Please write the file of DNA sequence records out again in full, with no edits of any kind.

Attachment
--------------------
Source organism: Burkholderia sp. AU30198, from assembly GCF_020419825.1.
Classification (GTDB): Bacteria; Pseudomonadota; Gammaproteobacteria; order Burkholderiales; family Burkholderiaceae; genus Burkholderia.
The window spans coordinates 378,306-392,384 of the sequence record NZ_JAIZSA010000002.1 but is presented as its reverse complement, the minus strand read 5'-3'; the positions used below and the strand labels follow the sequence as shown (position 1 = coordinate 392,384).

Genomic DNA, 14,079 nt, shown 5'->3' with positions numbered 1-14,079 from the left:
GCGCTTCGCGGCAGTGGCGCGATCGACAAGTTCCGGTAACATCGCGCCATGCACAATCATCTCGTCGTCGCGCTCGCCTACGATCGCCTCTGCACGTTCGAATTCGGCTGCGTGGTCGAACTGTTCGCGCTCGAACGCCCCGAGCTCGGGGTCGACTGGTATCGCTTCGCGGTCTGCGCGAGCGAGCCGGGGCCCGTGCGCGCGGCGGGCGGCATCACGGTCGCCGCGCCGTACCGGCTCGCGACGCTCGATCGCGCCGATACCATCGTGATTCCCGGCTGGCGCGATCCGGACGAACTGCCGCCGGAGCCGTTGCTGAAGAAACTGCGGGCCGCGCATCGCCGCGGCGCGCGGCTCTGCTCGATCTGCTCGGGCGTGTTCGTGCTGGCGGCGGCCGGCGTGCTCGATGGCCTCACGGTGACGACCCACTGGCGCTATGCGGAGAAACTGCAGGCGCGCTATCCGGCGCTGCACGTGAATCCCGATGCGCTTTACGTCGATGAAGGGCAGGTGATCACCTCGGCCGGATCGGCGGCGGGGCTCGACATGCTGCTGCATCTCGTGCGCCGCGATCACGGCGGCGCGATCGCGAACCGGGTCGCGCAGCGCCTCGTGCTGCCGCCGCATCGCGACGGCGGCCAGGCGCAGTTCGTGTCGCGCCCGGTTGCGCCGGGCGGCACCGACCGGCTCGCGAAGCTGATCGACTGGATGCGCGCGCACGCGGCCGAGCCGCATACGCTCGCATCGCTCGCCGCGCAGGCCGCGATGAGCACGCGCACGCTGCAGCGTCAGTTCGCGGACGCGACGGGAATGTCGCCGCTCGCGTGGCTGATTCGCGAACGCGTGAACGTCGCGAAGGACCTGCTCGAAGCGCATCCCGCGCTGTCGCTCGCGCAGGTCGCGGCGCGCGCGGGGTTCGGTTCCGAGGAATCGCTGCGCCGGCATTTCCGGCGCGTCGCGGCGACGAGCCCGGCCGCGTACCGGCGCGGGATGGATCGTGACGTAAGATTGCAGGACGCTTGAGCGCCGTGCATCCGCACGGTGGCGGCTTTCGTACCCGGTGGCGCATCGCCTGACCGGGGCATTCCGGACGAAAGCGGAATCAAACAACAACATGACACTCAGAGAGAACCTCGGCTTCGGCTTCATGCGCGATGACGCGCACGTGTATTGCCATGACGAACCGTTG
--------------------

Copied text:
Source organism: Burkholderia sp. AU30198, from assembly GCF_020419825.1.
Classification (GTDB): Bacteria; Pseudomonadota; Gammaproteobacteria; order Burkholderiales; family Burkholderiaceae; genus Burkholderia.
The window spans coordinates 378,306-392,384 of the sequence record NZ_JAIZSA010000002.1 but is presented as its reverse complement, the minus strand read 5'-3'; the positions used below and the strand labels follow the sequence as shown (position 1 = coordinate 392,384).

Genomic DNA, 14,079 nt, shown 5'->3' with positions numbered 1-14,079 from the left:
GCGCTTCGCGGCAGTGGCGCGATCGACAAGTTCCGGTAACATCGCGCCATGCACAATCATCTCGTCGTCGCGCTCGCCTACGATCGCCTCTGCACGTTCGAATTCGGCTGCGTGGTCGAACTGTTCGCGCTCGAACGCCCCGAGCTCGGGGTCGACTGGTATCGCTTCGCGGTCTGCGCGAGCGAGCCGGGGCCCGTGCGCGCGGCGGGCGGCATCACGGTCGCCGCGCCGTACCGGCTCGCGACGCTCGATCGCGCCGATACCATCGTGATTCCCGGCTGGCGCGATCCGGACGAACTGCCGCCGGAGCCGTTGCTGAAGAAACTGCGGGCCGCGCATCGCCGCGGCGCGCGGCTCTGCTCGATCTGCTCGGGCGTGTTCGTGCTGGCGGCGGCCGGCGTGCTCGATGGCCTCACGGTGACGACCCACTGGCGCTATGCGGAGAAACTGCAGGCGCGCTATCCGGCGCTGCACGTGAATCCCGATGCGCTTTACGTCGATGAAGGGCAGGTGATCACCTCGGCCGGATCGGCGGCGGGGCTCGACATGCTGCTGCATCTCGTGCGCCGCGATCACGGCGGCGCGATCGCGAACCGGGTCGCGCAGCGCCTCGTGCTGCCGCCGCATCGCGACGGCGGCCAGGCGCAGTTCGTGTCGCGCCCGGTTGCGCCGGGCGGCACCGACCGGCTCGCGAAGCTGATCGACTGGATGCGCGCGCACGCGGCCGAGCCGCATACGCTCGCATCGCTCGCCGCGCAGGCCGCGATGAGCACGCGCACGCTGCAGCGTCAGTTCGCGGACGCGACGGGAATGTCGCCGCTCGCGTGGCTGATTCGCGAACGCGTGAACGTCGCGAAGGACCTGCTCGAAGCGCATCCCGCGCTGTCGCTCGCGCAGGTCGCGGCGCGCGCGGGGTTCGGTTCCGAGGAATCGCTGCGCCGGCATTTCCGGCGCGTCGCGGCGACGAGCCCGGCCGCGTACCGGCGCGGGATGGATCGTGACGTAAGATTGCAGGACGCTTGAGCGCCGTGCATCCGCACGGTGGCGGCTTTCGTACCCGGTGGCGCATCGCCTGACCGGGGCATTCCGGACGAAAGCGGAATCAAACAACAACATGACACTCAGAGAGAACCTCGGCTTCGGCTTCATGCGCGATGACGCGCACGTGTATTGCCATGACGAACCGTTG